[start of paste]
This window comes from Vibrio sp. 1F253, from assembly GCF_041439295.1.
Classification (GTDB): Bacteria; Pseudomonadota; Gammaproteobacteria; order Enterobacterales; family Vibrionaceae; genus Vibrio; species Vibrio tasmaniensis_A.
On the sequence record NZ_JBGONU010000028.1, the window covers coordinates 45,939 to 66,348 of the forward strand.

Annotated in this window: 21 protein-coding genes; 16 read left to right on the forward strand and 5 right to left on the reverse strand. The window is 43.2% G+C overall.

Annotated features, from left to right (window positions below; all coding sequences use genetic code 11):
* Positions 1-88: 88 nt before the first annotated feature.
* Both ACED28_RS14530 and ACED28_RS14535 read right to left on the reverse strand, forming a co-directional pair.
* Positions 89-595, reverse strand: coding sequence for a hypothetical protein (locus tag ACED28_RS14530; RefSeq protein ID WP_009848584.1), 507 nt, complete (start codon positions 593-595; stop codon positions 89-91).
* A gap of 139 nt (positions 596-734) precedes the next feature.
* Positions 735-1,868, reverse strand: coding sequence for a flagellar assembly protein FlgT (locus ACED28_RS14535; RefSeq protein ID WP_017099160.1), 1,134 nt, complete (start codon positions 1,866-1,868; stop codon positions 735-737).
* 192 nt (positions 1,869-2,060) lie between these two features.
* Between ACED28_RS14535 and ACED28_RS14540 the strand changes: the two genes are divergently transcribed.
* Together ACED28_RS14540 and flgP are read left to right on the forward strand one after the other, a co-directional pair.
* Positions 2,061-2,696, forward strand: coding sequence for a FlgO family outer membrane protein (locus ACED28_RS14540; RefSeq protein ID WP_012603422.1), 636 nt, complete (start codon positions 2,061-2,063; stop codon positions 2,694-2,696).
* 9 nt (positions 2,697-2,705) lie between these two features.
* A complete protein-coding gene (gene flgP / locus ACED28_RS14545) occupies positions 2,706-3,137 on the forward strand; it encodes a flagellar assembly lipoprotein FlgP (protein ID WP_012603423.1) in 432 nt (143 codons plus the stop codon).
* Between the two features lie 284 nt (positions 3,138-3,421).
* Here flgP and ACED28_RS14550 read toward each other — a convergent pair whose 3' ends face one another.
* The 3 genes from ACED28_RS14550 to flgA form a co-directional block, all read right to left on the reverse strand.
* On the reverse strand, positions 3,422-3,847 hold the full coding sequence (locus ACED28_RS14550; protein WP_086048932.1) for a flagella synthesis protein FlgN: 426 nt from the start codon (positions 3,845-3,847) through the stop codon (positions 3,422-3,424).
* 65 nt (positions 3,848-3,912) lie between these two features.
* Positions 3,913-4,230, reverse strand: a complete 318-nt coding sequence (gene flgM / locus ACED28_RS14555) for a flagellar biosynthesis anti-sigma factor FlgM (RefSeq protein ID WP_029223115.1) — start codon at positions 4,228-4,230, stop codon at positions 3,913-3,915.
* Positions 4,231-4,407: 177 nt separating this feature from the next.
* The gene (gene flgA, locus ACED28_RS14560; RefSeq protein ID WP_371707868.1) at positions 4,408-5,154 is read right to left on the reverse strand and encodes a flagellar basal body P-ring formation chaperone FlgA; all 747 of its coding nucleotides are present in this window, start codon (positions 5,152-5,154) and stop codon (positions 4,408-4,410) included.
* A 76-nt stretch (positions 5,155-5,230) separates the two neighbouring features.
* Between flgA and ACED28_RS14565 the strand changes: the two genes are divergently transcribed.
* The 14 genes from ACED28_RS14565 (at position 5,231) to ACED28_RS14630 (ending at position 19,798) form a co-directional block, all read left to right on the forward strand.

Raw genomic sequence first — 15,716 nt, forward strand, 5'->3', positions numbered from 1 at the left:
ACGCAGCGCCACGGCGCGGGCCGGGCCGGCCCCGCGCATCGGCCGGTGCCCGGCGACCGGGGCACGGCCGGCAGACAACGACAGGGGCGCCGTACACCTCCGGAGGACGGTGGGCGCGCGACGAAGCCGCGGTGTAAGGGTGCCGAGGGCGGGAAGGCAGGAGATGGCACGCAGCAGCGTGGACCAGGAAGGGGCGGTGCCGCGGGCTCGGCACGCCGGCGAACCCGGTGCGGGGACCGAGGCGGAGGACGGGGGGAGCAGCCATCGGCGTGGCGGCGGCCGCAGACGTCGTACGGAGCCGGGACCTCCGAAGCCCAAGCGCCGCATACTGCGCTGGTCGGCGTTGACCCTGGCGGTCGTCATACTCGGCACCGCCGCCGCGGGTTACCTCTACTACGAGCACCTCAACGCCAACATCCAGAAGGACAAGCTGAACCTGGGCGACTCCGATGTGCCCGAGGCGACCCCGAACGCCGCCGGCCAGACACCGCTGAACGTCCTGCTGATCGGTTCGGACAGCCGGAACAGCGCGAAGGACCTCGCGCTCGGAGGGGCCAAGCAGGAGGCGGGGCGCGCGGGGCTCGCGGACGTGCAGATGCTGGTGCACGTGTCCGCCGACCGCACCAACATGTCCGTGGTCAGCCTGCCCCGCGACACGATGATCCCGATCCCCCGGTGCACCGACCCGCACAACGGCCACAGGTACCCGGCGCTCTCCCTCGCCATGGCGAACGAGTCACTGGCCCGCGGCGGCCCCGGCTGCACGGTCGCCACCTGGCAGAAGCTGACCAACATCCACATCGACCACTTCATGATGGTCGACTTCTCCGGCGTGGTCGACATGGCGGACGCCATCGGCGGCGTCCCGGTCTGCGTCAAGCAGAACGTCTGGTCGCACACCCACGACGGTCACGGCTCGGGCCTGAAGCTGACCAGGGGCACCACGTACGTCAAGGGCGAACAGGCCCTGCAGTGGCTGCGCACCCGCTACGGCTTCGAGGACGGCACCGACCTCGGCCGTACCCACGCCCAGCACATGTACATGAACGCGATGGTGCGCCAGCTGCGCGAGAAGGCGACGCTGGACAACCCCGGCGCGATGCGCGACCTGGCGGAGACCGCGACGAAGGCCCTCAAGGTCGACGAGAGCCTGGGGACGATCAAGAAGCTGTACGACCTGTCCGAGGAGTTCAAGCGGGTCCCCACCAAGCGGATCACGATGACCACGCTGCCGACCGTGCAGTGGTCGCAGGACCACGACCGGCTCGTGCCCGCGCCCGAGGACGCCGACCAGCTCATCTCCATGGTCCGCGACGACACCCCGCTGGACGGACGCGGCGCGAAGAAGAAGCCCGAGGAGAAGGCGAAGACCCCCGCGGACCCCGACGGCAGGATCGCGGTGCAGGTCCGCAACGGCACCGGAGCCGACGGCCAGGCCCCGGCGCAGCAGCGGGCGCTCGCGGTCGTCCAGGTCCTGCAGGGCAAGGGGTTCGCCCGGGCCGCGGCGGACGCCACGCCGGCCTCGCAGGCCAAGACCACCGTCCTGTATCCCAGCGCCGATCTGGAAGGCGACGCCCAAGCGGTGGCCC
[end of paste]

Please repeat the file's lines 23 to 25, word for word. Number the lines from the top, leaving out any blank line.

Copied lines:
* Positions 4,231-4,407: 177 nt separating this feature from the next.
* The gene (gene flgA, locus ACED28_RS14560; RefSeq protein ID WP_371707868.1) at positions 4,408-5,154 is read right to left on the reverse strand and encodes a flagellar basal body P-ring formation chaperone FlgA; all 747 of its coding nucleotides are present in this window, start codon (positions 5,152-5,154) and stop codon (positions 4,408-4,410) included.
* A 76-nt stretch (positions 5,155-5,230) separates the two neighbouring features.